Recently, modern techniques for determination of phylogenetic relationship and genetic variation have been developed. Identification of potential biomarkers is important for the determination of different chicken breeds. Several attempts have been made to identify the potential peptidome biomarkers in different chicken breeds. However, limited data on peptidome biomarkers are available. Identification and characterization of proteins and subsequent analysis of their functions are the initial step in better understanding the classification of genetic variation of different chicken breeds. Highly complex protein mixtures can be analyzed for proteomic purposes by liquid chromatography coupled with tandem mass spectrometry (LC−MS/MS).
This research aimed to determine the variations using a morphological trait, genetic diversity of D-loop barcodes, identifying protein profiles using proteomic with LC/MS-MS. This is to confirm the genetic diversity and relationship of three types of different chicken breeds (Kai-TOR, WTYC, and HL) found in Thailand.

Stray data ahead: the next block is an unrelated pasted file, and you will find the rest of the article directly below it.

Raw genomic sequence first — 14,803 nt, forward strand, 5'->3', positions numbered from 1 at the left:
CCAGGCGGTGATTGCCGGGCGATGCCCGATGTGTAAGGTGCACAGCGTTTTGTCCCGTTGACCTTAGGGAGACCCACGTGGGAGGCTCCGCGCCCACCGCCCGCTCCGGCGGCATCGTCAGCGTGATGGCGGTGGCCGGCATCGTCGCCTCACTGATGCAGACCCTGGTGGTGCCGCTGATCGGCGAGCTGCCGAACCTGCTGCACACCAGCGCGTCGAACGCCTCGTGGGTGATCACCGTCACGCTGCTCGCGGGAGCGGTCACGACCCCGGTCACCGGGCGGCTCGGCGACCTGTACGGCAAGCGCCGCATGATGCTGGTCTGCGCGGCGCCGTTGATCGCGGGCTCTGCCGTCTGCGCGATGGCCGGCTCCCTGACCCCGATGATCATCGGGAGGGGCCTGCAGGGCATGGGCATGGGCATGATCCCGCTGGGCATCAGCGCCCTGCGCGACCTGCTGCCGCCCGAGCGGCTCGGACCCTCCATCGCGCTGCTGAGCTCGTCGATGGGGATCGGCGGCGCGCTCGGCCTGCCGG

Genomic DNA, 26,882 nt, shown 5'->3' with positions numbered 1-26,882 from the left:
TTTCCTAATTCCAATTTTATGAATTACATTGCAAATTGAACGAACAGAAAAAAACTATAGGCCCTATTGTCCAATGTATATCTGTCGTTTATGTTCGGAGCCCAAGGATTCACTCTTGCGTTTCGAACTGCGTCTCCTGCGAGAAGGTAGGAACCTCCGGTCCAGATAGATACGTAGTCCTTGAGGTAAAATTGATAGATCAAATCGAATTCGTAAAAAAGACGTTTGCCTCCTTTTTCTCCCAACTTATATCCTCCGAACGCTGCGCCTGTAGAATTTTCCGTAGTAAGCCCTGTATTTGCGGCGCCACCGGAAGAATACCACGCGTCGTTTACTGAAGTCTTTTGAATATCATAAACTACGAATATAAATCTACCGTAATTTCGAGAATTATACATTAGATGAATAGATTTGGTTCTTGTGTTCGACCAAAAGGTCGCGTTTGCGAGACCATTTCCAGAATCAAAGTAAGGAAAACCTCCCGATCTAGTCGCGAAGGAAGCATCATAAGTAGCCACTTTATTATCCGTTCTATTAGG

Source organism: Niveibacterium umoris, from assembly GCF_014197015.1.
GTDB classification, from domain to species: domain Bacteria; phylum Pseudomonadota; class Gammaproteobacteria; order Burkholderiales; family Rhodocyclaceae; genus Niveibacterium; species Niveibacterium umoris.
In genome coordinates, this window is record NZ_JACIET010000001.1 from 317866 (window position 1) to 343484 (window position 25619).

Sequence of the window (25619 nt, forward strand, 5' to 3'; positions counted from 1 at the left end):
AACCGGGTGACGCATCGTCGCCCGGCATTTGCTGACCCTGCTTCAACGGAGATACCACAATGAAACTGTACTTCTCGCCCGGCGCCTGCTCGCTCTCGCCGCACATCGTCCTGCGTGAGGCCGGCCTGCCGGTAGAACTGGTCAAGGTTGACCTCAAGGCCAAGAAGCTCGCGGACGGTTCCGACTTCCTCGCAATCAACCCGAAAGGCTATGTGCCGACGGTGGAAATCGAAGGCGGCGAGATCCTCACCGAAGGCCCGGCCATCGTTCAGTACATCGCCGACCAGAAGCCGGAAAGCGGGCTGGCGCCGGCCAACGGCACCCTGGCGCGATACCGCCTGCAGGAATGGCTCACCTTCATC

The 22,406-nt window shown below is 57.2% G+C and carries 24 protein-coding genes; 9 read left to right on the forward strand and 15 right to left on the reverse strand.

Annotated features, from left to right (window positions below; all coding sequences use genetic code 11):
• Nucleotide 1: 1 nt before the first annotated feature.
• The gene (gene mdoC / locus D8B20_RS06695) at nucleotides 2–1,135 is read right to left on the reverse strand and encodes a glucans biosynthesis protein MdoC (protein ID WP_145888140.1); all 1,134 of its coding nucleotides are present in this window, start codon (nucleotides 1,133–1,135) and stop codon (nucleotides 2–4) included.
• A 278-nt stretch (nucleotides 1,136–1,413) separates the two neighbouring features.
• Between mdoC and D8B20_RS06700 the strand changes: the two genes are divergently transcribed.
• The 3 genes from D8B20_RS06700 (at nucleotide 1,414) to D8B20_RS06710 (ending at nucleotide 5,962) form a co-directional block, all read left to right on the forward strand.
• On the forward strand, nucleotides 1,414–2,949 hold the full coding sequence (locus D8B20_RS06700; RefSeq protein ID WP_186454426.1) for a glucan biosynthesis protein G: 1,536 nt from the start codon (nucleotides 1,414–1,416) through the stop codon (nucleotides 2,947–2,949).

2. MATERIALS AND METHODS
2.1. Sampling and data collection
Three major adult male chicken breeds (G. gallus) including HL, Kai-Tor, and WTYC (Figure 1) were gathered from the farms in Phitsanulok province, Thailand. Total of 150 chickens (50 of each breed) were used for the morphological study. Thirty samples were available for genetic analysis. In addition, a single putative sample in each chicken breed was selected for protein identification and characterization. Chicken blood was collected by bleeding from the wing vein venipuncture using a sterile syringe and kept in blood collection tubes, then stored at 4°C. Blood samples (1 mL) were mixed with 0.5 mL anticoagulant solution [Ethylene Diamine Tetraacetic Acid; (EDTA)] and then used for genetic analysis. For proteomic analysis, blood samples (1.5 mL) without anticoagulant solution were used. Blood samples were allowed to clot at 37°C for 2 hrs prior to serum collection. Serums were separated by low-speed centrifugation and then kept at -80°C until used.